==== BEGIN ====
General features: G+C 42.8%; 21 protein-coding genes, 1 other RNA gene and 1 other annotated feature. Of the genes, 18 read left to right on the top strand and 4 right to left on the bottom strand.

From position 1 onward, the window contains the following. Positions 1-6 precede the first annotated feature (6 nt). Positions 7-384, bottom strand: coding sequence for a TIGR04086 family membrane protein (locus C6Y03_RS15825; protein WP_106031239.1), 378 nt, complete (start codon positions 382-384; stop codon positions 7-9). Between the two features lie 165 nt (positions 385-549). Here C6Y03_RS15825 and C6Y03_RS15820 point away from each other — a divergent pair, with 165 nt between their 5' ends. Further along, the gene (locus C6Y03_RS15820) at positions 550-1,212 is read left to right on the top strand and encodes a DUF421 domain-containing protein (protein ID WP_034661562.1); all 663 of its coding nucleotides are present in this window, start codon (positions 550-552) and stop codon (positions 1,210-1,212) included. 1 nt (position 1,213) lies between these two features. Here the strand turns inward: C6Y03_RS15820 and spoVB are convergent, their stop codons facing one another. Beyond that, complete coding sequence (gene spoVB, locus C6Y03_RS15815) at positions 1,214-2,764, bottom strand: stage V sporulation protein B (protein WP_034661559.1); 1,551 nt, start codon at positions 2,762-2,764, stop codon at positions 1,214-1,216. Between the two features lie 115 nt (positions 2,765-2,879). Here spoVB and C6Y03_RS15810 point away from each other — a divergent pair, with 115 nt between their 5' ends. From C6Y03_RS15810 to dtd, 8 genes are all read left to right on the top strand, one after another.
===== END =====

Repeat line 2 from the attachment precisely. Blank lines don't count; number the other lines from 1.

From position 1 onward, the window contains the following. Positions 1-6 precede the first annotated feature (6 nt). Positions 7-384, bottom strand: coding sequence for a TIGR04086 family membrane protein (locus C6Y03_RS15825; protein WP_106031239.1), 378 nt, complete (start codon positions 382-384; stop codon positions 7-9). Between the two features lie 165 nt (positions 385-549). Here C6Y03_RS15825 and C6Y03_RS15820 point away from each other — a divergent pair, with 165 nt between their 5' ends. Further along, the gene (locus C6Y03_RS15820) at positions 550-1,212 is read left to right on the top strand and encodes a DUF421 domain-containing protein (protein ID WP_034661562.1); all 663 of its coding nucleotides are present in this window, start codon (positions 550-552) and stop codon (positions 1,210-1,212) included. 1 nt (position 1,213) lies between these two features. Here the strand turns inward: C6Y03_RS15820 and spoVB are convergent, their stop codons facing one another. Beyond that, complete coding sequence (gene spoVB, locus C6Y03_RS15815) at positions 1,214-2,764, bottom strand: stage V sporulation protein B (protein WP_034661559.1); 1,551 nt, start codon at positions 2,762-2,764, stop codon at positions 1,214-1,216. Between the two features lie 115 nt (positions 2,765-2,879). Here spoVB and C6Y03_RS15810 point away from each other — a divergent pair, with 115 nt between their 5' ends. From C6Y03_RS15810 to dtd, 8 genes are all read left to right on the top strand, one after another.